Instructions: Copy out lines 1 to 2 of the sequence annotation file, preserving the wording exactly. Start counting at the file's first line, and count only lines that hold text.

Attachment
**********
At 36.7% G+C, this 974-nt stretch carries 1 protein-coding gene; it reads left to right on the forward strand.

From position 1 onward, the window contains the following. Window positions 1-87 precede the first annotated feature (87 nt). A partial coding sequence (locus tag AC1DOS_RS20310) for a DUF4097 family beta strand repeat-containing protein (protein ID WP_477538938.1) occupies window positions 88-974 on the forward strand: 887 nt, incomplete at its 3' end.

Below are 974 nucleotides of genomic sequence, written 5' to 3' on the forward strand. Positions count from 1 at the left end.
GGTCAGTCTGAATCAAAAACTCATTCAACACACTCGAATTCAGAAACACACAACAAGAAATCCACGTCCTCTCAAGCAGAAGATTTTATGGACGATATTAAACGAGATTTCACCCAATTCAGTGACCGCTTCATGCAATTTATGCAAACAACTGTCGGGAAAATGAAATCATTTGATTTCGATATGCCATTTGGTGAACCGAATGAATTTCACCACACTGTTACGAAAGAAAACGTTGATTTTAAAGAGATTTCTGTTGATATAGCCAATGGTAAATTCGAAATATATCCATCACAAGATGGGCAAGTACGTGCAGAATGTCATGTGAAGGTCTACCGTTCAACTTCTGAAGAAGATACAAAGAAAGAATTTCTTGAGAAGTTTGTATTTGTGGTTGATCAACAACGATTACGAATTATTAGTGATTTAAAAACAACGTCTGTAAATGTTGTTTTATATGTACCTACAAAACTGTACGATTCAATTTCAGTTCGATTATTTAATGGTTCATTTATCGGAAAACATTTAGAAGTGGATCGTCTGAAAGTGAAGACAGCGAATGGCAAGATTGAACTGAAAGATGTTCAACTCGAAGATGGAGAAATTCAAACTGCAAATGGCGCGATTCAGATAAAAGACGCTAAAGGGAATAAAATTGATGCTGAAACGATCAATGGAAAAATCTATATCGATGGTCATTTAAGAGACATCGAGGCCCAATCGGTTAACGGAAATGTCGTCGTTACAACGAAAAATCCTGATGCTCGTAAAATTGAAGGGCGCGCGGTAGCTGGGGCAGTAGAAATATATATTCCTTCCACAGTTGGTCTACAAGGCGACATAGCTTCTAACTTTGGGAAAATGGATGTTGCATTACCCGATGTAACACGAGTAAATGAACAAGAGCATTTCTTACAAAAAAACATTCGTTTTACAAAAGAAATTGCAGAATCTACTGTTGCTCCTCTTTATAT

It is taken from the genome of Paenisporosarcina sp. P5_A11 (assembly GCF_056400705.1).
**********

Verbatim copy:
At 36.7% G+C, this 974-nt stretch carries 1 protein-coding gene; it reads left to right on the forward strand.

From position 1 onward, the window contains the following. Window positions 1-87 precede the first annotated feature (87 nt). A partial coding sequence (locus tag AC1DOS_RS20310) for a DUF4097 family beta strand repeat-containing protein (protein ID WP_477538938.1) occupies window positions 88-974 on the forward strand: 887 nt, incomplete at its 3' end.